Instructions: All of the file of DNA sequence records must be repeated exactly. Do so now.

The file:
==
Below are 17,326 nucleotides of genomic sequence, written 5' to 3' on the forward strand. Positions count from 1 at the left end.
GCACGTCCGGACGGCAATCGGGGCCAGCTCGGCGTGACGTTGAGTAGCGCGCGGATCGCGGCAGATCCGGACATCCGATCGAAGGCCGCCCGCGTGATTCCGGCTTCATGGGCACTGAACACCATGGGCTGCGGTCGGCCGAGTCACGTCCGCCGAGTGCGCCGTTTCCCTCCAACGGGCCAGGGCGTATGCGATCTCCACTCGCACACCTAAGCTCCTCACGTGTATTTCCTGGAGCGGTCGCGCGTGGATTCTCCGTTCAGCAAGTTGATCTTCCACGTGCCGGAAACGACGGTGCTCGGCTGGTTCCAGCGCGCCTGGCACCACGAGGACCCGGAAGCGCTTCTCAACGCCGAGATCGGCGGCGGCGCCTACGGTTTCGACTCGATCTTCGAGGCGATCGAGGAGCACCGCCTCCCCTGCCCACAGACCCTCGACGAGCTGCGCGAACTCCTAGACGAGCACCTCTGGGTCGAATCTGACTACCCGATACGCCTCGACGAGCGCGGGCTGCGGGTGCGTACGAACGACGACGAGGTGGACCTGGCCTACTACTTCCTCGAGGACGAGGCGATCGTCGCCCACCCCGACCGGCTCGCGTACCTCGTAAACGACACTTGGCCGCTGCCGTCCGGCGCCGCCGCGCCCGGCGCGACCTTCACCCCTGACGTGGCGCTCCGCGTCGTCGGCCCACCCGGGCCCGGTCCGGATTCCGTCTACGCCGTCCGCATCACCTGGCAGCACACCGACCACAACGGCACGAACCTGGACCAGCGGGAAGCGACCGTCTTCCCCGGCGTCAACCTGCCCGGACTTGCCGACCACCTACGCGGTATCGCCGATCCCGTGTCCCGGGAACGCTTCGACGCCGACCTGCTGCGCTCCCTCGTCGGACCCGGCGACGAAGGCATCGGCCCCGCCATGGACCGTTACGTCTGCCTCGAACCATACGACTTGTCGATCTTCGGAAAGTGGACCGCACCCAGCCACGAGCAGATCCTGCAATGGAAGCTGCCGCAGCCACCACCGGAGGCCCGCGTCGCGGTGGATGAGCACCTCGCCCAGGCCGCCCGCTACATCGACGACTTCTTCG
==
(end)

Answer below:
Below are 17,326 nucleotides of genomic sequence, written 5' to 3' on the forward strand. Positions count from 1 at the left end.
GCACGTCCGGACGGCAATCGGGGCCAGCTCGGCGTGACGTTGAGTAGCGCGCGGATCGCGGCAGATCCGGACATCCGATCGAAGGCCGCCCGCGTGATTCCGGCTTCATGGGCACTGAACACCATGGGCTGCGGTCGGCCGAGTCACGTCCGCCGAGTGCGCCGTTTCCCTCCAACGGGCCAGGGCGTATGCGATCTCCACTCGCACACCTAAGCTCCTCACGTGTATTTCCTGGAGCGGTCGCGCGTGGATTCTCCGTTCAGCAAGTTGATCTTCCACGTGCCGGAAACGACGGTGCTCGGCTGGTTCCAGCGCGCCTGGCACCACGAGGACCCGGAAGCGCTTCTCAACGCCGAGATCGGCGGCGGCGCCTACGGTTTCGACTCGATCTTCGAGGCGATCGAGGAGCACCGCCTCCCCTGCCCACAGACCCTCGACGAGCTGCGCGAACTCCTAGACGAGCACCTCTGGGTCGAATCTGACTACCCGATACGCCTCGACGAGCGCGGGCTGCGGGTGCGTACGAACGACGACGAGGTGGACCTGGCCTACTACTTCCTCGAGGACGAGGCGATCGTCGCCCACCCCGACCGGCTCGCGTACCTCGTAAACGACACTTGGCCGCTGCCGTCCGGCGCCGCCGCGCCCGGCGCGACCTTCACCCCTGACGTGGCGCTCCGCGTCGTCGGCCCACCCGGGCCCGGTCCGGATTCCGTCTACGCCGTCCGCATCACCTGGCAGCACACCGACCACAACGGCACGAACCTGGACCAGCGGGAAGCGACCGTCTTCCCCGGCGTCAACCTGCCCGGACTTGCCGACCACCTACGCGGTATCGCCGATCCCGTGTCCCGGGAACGCTTCGACGCCGACCTGCTGCGCTCCCTCGTCGGACCCGGCGACGAAGGCATCGGCCCCGCCATGGACCGTTACGTCTGCCTCGAACCATACGACTTGTCGATCTTCGGAAAGTGGACCGCACCCAGCCACGAGCAGATCCTGCAATGGAAGCTGCCGCAGCCACCACCGGAGGCCCGCGTCGCGGTGGATGAGCACCTCGCCCAGGCCGCCCGCTACATCGACGACTTCTTCG